April 8th, 2010

Inline Caches and Call Site Optimization

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Inline Caches solve a problem particular to Java – extremely frequent virtual calls.  C++ has virtual calls as well, but you have to ask for them (using the virtual keyword).  By default C++ calls are static.  The situation is reversed in Java: virtual calls are the default and you have to ask for static calls (with the final keyword).  However, even though most Java calls are declared as virtual, in practice very very few use the full virtual-call mechanism.  Instead, nearly all Java calls are as fast as C and C++ static calls (including being inlined when appropriate).  Here’s how it works:
At JIT’ing time, the JIT will first attempt some sort of analysis to determine the call target.  This works surprisingly well: a great many call targets can be determined with a straightforward inspection of the class hierarchy.  Note that this inspection happens are JIT-time (runtime) so only is concerned with the classes loaded at the moment (contrast this to a normal C++ situation where all possible classes linked into the program have to be inspected).  Here’s a common situation:

  abstract class Picture {
    String foo();
  class JPEG extends Picture {
    String foo() { …foo-ish stuff… }
  abstract class PictureOnDisk extends Picture {
    String foo();

  void somecall( Picture pic ) {

When JIT’ing somecall(), what can we say about the call to foo()?  foo() is not declared final, so by default it’s a virtual call.  The type of pic is statically declared as the abstract class ‘Picture’ – but there are never any direct Picture objects (because the class is abstract!) so every ‘Picture’ is really some concrete subclass of ‘Picture’.  Loaded in the system right now there is only one such subclass: JPEG.  The abstract class ‘PictureOnDisk’ doesn’t count – there are no instances of PictureOnDisk and there are no declared concrete subclasses of PictureOnDisk.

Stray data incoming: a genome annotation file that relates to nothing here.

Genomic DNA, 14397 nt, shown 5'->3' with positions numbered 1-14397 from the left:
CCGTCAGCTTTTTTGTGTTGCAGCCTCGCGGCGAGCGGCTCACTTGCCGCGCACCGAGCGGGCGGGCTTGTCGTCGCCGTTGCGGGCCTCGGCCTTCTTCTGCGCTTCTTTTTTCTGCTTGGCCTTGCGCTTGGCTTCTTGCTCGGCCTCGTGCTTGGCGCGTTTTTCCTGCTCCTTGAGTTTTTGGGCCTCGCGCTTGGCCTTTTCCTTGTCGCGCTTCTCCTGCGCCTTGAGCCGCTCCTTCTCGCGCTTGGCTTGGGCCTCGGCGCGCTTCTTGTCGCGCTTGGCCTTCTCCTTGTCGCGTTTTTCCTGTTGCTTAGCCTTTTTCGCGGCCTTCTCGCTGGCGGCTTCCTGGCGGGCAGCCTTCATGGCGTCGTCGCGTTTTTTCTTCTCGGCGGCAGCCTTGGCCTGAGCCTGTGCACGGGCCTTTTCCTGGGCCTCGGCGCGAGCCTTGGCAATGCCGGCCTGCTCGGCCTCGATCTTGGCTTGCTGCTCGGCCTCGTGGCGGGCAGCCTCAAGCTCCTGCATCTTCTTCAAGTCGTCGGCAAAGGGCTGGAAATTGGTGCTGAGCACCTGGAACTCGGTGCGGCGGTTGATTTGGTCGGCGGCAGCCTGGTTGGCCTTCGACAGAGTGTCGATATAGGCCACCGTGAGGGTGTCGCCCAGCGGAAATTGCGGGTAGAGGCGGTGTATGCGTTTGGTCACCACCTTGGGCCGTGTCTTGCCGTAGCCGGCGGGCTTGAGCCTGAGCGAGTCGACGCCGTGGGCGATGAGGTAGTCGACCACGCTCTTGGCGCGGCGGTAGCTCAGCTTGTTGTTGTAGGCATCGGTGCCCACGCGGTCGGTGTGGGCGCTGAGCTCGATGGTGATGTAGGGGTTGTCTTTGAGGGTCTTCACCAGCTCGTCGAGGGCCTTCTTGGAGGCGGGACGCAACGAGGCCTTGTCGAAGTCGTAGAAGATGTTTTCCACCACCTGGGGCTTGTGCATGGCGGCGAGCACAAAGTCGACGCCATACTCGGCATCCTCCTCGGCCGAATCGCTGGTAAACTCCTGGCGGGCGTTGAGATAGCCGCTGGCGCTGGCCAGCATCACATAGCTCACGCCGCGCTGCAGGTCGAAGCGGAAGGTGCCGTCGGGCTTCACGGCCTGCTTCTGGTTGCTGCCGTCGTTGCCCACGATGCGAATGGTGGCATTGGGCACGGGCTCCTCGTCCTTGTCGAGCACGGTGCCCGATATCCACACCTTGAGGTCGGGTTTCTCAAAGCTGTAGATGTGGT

So with a little Class Hierarchy Analysis (CHA), the JIT can determine that the only possible values for ‘pic’  are instances of class JPEG or null.  After a null-check, the virtual call to foo() can be optimized into a static call to JPEG.foo() and even inlined.  Note that this optimization works until another concrete subclass of Picture is loaded, e.g. when subclass JPEGOnDisk is loaded into the system, the JIT’d code for somecall() will have to be thrown away and regenerated.
CHA is often successful, is cheap to run, and has a high payoff (allowing a static calls or even inlining).  HotSpot (and Azul) have extended the basic algorithm several times to cover even more cases (large trees of abstract-classes with but a single concrete class in the middle will be optimized; so will many interface calls).

What happens when CHA “fails” (i.e. reports multiple targets)?
The most common answer is to use an “inline cache”.  An inline-cache is a classic 1-entry cache compiled directly into the code.  The Key is the expected class of the ‘this’ pointer and the Value is the method to call.  The Key test is typically done by loading the actual class out of the ‘this’ pointer (a header-word load), and then comparing it to some expected class.  For a 32-bit X86 system the test looks something like this:
  cmp4i [RDI+4],#expected_klass
jne fail
For Azul’s TXU ops we can skip the load as the klass is encoded directly in the pointer, and we have an instruction to do the test&branch in one go:
**  cmpclass R0,#expected_klass

The Value is encoded directly into the call instruction:
  call foos_JITed_code **</span>
The failure case needs the address of the Inline Cache, because the code needs to be modified (e.g. to fill in an empty cache).  The easy way to get the address is to do the test **after
the X86 call has pushed the return PC on the stack…. but the test needs to cache an expected class on a per-call-site basis so the expected class is inlined before the X86 call:

The X86 total sequence is:
  mov4i RAX,#expected_klass
call foos_JITed_code
cmp4i [RDI+4],RAX
jne fail

Performance: The entire sequence is only 2 to 4 instructions long (HotSpot/X86 uses 4 ops plus alignment NO-OPs, 5 on Sparc, more for 64-bit pointers; Azul TXU uses 2 ops).  95% of (static) call sites that use an inline-cache never fail the cache check for the entire duration of the program.  The remaining 5% typically fail it repeated, i.e. the call site goes megamorphic.  For the 5% case we further patch the Inline Cache to call a stub to do a full virtual-call sequence.